10. No. "Incurred" does not mean "performed". As Retreadfed has correctly posted, the definition of "incurred" may very well depend on context. But I generally equate "incurred" with "recorded". For example, a contractor can record the cost of material at different points in time. Some record the cost upon receipt of an invoice; others record the cost upon receipt of the goods; others record the cost upon payment of an invoice. In fact, CAS permits at least 5 different timing choices (see Disclosure Statement at 2.3.0). When costs are recorded to a government contract (cost objective) they are deemed to have been incurred with respect to that contract. Normally they are not deemed to have been incurred until they have been recorded on the contractor's books and records. Hope this helps
  11. When I apply for a new position, I emphasize my business degree (Economics). But I obtained that degree from a liberal arts college.
  12. Pepe, Heinlein was a product of his times, and those times were (at a minimum) three full generations ago. I grant you that. My quote was more to get folks thinking (as you did!) rather than to imply I agree with Heinlein or that I was espousing his fairly unique views of competency. That said, I like the idea of an acquisition "professional" who can deploy where needed, as needed. And I also like specialized training focused on the skills and knowledge necessary for today's position, as well as to help prepare for tomorrow's position. I'm not even going to claim those two "likes" are consistent. *Shrug* I contain multitudes.
  13. Many contractors divide the profession into three fields -- prime contract management, subcontract management, and purchasing. Most contractor employees specialize into one of those three categories. My old boss, Bill, used to tell us he didn't want specialization. He wanted professionals who could negotiate a prime contract, manage a subcontract, or order parts out of a catalog. He wanted to move his staff where necessary to follow the workload. I haven't seen his approach used in very many places. “A human being should be able to change a diaper, plan an invasion, butcher a hog, conn a ship, design a building, write a sonnet, balance accounts, build a wall, set a bone, comfort the dying, take orders, give orders, cooperate, act alone, solve equations, analyze a new problem, pitch manure, program a computer, cook a tasty meal, fight efficiently, die gallantly. Specialization is for insects.” ― Robert A. Heinlein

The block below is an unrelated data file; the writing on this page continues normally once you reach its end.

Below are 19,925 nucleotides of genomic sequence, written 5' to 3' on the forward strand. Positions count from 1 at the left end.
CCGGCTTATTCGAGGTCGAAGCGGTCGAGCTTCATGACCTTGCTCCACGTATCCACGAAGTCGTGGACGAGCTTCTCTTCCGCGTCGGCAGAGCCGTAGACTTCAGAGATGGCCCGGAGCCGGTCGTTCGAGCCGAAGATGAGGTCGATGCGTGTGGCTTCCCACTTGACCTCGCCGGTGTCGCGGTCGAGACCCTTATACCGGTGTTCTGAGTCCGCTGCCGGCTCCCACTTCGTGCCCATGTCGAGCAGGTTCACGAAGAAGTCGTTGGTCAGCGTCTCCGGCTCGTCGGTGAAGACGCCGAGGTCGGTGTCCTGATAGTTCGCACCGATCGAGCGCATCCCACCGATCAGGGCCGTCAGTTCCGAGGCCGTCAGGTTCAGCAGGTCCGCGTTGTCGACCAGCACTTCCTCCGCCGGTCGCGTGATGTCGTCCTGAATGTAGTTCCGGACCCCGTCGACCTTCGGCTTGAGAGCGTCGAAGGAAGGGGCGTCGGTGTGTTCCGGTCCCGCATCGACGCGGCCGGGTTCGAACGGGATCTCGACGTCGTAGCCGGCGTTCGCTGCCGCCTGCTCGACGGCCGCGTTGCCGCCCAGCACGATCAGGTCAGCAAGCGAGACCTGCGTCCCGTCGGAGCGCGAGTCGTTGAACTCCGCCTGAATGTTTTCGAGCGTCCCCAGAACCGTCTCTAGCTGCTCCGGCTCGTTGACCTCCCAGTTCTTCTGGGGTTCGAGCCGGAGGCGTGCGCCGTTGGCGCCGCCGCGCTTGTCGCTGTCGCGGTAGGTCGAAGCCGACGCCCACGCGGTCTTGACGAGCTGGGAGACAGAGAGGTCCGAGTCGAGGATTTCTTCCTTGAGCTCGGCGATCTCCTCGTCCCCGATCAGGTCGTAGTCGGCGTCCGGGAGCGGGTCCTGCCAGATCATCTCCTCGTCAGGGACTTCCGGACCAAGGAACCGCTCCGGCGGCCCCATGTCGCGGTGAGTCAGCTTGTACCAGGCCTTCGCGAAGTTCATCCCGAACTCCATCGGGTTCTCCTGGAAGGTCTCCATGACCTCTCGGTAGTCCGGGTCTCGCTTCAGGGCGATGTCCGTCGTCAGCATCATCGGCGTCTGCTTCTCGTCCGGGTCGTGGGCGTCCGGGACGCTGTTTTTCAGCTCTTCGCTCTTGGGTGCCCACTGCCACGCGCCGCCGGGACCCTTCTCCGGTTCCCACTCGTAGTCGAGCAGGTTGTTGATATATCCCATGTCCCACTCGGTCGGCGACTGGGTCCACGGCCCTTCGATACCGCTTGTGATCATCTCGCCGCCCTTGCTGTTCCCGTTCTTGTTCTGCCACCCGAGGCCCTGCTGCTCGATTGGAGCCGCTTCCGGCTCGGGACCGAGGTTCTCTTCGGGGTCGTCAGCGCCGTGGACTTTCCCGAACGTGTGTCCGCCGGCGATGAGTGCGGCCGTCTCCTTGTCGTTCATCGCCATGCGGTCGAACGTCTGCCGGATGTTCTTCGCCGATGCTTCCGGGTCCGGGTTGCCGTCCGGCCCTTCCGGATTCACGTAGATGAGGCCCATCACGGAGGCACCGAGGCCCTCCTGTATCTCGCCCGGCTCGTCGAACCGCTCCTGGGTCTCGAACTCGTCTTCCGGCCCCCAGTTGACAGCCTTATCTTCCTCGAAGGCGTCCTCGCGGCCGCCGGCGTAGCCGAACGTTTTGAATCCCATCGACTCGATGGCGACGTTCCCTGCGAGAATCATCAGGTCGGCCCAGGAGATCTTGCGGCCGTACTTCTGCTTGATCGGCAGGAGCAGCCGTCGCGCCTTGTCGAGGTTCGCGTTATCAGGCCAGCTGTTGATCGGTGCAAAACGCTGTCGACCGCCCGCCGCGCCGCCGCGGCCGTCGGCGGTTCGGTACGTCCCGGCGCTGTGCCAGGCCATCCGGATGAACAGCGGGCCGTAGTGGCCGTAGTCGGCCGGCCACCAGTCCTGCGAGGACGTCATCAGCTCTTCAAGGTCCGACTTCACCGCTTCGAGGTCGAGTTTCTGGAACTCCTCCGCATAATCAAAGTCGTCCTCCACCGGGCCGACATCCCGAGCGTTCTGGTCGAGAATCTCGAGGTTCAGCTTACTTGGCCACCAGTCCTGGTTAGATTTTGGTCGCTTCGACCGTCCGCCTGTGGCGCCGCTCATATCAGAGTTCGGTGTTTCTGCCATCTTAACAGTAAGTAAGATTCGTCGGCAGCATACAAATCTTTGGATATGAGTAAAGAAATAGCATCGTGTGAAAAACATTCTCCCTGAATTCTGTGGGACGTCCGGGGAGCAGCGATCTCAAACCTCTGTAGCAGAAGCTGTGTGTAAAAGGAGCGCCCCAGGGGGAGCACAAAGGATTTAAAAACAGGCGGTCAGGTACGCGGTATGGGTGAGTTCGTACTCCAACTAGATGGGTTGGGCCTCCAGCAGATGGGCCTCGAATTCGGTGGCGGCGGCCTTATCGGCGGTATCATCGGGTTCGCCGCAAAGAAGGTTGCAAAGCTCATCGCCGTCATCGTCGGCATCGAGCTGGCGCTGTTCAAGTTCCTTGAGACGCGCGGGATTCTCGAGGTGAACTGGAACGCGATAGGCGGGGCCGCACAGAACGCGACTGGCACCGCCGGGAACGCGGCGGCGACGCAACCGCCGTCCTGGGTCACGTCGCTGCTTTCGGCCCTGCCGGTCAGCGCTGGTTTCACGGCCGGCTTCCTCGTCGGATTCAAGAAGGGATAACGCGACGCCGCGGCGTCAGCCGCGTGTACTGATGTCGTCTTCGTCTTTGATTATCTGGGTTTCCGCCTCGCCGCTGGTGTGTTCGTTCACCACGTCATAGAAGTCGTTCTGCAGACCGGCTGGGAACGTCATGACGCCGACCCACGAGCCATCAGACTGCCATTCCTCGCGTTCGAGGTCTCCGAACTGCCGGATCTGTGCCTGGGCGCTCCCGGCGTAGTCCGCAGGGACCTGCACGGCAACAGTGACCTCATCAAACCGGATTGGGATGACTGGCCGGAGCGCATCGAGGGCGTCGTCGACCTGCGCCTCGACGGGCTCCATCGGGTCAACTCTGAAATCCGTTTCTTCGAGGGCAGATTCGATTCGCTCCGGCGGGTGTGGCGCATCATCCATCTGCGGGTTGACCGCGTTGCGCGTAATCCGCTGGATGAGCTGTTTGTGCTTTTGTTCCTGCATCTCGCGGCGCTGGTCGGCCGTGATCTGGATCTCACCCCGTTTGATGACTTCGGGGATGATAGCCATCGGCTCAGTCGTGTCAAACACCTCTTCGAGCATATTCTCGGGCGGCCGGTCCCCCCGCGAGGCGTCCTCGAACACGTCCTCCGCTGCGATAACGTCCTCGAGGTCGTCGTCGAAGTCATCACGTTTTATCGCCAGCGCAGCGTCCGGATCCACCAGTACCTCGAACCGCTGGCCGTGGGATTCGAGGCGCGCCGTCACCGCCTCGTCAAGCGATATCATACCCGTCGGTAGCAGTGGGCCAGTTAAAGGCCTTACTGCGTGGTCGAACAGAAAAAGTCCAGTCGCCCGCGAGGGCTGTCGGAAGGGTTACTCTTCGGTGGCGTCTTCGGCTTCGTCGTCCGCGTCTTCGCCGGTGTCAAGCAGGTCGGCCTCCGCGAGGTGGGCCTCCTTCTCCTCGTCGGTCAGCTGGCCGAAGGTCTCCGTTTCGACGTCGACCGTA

14. Joel you may well be correct. But to your comment, remember that a cost-type CLIN requires that an invoice be supported by allowable, actual, costs. If somebody is going to make a billing adjustment, there must be an associated adjustment to the cost records. Material is often easier than labor, but not always.
  15. Sure. This is especially true if one CLIN is FFP and the other is Cost-Type. But think this through. Who pays for the labor involved in processing that credit/debit transaction? Obviously it's the contractor but either the contractor is going to charge the program for the effort as a direct cost, or else the contractor is going to charge the cost transfer activity to its overhead. And if you make the contractor do enough of these inter-contract transfers, it will have to hire additional personnel. And then its overhead rate will go up. If you ever wonder why a contractor's rates are so high, here's a great example of what drives them up.